By Jared Olar
In early April, this column featured a Civil War-era newspaper called “The Star Spangled Banner,” printed in Mexico, Mo., in July 1861 by Union soldiers serving in the Eighth Missouri Infantry. Among the soldiers who helped print the newspaper was Pekin’s own pioneer historian William H. Bates (1840-1930), who served in companies C and H of the Eighth Missouri, attaining the rank of colonel.
Coincidentally, around the same time that this column reviewed the life and military career of William H. Bates, the Tazewell County Genealogical & Historical Society received a donation from an East Peoria resident – a remarkable trove of Bates’ old photographs, personal letters, business papers, diaries, daybooks, and newspaper clippings.
While the TCGHS has been processing and archiving this collection of Bates’ old papers and photos, the Society also has graciously shared copies of a few items from the collection with the Pekin Public Library. Selections from the Bates collection will be featured in the TCGHS Monthly newsletter, and also will be featured in this and subsequent installments of the library’s From the Local History Room column.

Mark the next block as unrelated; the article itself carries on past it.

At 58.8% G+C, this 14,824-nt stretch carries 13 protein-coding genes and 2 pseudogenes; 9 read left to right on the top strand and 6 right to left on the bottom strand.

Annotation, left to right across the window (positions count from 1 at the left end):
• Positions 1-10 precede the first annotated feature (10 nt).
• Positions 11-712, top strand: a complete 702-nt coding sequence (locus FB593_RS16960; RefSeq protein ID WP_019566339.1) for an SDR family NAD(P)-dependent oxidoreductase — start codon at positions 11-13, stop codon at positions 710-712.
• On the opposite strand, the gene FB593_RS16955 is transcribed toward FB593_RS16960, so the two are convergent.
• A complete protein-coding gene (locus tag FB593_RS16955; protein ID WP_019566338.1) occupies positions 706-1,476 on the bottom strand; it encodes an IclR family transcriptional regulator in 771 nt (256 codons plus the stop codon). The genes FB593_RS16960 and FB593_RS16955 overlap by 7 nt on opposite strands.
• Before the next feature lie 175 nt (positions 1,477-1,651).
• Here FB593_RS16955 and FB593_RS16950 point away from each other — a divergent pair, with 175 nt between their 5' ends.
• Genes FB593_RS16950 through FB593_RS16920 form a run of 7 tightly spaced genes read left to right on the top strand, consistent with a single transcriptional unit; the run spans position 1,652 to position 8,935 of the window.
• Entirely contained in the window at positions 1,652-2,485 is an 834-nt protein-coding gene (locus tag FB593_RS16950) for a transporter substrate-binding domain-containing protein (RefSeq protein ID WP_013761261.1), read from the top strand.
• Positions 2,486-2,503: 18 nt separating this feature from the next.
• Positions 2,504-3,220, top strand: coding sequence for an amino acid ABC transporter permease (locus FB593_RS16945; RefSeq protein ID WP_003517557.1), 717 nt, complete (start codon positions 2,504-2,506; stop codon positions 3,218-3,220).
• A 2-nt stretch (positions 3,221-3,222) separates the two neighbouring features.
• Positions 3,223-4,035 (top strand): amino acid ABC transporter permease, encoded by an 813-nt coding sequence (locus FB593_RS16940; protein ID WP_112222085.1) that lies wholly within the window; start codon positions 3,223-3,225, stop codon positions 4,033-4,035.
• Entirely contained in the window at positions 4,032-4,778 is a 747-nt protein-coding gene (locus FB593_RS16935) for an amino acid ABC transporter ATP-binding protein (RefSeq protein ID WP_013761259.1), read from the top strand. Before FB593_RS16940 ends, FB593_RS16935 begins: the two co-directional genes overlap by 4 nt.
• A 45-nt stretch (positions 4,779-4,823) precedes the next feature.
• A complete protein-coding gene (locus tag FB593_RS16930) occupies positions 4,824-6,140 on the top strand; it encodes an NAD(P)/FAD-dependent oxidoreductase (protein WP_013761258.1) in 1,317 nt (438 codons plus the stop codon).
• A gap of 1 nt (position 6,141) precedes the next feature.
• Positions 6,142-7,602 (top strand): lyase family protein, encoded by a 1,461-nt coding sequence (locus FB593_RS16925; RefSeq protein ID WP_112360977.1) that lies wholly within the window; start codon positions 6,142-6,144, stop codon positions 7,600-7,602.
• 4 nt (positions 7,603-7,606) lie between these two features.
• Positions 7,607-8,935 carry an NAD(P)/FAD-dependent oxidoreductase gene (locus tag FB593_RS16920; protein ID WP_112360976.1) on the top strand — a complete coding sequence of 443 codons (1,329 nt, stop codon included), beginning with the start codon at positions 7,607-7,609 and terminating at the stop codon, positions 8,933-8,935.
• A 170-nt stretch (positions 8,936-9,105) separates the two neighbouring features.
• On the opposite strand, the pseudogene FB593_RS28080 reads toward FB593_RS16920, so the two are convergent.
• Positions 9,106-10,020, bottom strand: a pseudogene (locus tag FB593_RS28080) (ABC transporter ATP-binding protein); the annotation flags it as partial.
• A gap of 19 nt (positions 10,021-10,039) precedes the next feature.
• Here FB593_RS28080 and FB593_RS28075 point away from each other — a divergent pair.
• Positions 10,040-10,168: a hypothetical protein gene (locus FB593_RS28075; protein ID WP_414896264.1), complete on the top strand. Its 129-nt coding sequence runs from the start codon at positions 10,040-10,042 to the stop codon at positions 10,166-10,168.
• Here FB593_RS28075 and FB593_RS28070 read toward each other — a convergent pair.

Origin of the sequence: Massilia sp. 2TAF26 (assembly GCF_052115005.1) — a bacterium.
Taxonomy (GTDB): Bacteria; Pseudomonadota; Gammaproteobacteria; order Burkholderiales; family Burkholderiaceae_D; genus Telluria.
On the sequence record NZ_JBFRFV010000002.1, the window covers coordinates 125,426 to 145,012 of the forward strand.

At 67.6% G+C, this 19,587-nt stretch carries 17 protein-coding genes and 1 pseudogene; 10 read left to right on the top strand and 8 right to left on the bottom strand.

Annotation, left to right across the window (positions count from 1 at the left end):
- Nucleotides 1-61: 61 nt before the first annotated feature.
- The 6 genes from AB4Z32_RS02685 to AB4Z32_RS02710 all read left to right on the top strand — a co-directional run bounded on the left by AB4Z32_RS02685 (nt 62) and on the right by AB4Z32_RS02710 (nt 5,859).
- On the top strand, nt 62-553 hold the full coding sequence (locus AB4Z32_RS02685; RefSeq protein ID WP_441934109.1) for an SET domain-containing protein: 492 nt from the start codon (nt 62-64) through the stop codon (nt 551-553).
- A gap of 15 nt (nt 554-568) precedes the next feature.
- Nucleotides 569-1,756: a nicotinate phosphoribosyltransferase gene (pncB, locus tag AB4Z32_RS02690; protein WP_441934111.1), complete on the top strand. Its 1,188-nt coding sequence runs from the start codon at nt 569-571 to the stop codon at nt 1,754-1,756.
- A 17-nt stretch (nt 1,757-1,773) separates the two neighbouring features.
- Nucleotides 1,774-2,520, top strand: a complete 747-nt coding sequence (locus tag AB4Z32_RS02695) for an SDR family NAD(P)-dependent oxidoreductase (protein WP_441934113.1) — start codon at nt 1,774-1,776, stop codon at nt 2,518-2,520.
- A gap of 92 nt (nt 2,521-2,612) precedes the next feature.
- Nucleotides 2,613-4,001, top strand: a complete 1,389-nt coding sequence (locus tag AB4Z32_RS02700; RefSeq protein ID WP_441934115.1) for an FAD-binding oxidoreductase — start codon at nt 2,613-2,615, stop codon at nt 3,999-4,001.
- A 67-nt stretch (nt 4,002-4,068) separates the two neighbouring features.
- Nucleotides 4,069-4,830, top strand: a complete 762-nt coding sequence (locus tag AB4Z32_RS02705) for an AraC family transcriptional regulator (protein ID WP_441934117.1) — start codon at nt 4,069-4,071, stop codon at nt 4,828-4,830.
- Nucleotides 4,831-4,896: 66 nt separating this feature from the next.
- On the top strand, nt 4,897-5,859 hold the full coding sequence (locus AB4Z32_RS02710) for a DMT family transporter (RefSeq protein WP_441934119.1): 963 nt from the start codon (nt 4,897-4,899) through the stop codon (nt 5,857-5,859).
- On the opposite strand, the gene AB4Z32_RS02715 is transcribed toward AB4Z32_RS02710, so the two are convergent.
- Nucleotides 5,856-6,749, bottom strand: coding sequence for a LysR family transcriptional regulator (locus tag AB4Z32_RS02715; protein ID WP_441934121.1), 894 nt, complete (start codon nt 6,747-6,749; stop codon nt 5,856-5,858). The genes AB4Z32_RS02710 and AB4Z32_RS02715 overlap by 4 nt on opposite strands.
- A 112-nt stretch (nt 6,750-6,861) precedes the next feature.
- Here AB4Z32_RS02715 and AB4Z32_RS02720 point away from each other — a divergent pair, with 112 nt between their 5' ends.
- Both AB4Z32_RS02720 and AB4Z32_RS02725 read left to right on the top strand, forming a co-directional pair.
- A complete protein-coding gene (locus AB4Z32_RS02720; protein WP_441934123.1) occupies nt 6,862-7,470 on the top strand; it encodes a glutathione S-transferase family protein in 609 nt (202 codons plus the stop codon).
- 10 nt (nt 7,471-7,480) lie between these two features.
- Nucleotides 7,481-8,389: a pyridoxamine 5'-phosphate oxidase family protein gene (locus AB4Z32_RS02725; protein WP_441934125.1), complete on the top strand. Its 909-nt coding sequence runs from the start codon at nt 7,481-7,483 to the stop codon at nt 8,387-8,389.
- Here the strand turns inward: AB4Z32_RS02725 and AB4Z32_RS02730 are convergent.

Among the copies of the items from the collection that the Society has shared with the Local History Room are Bates’ own Civil War discharge paper, showing him to have been discharged from the Union army on June 12, 1864, at St. Louis, Mo., upon the expiration of the three-year term of service for which he’d signed up on June 6, 1861. Bates’ discharge paper was signed June 25, 1864. The document shows folds, creases, and wrinkles that indicate Bates must have habitually carried on his own person this crucially important paper proving his military duties were complete.
Next week, we’ll take a look at another document from the Bates collection that touches on railroad history in Tazewell County.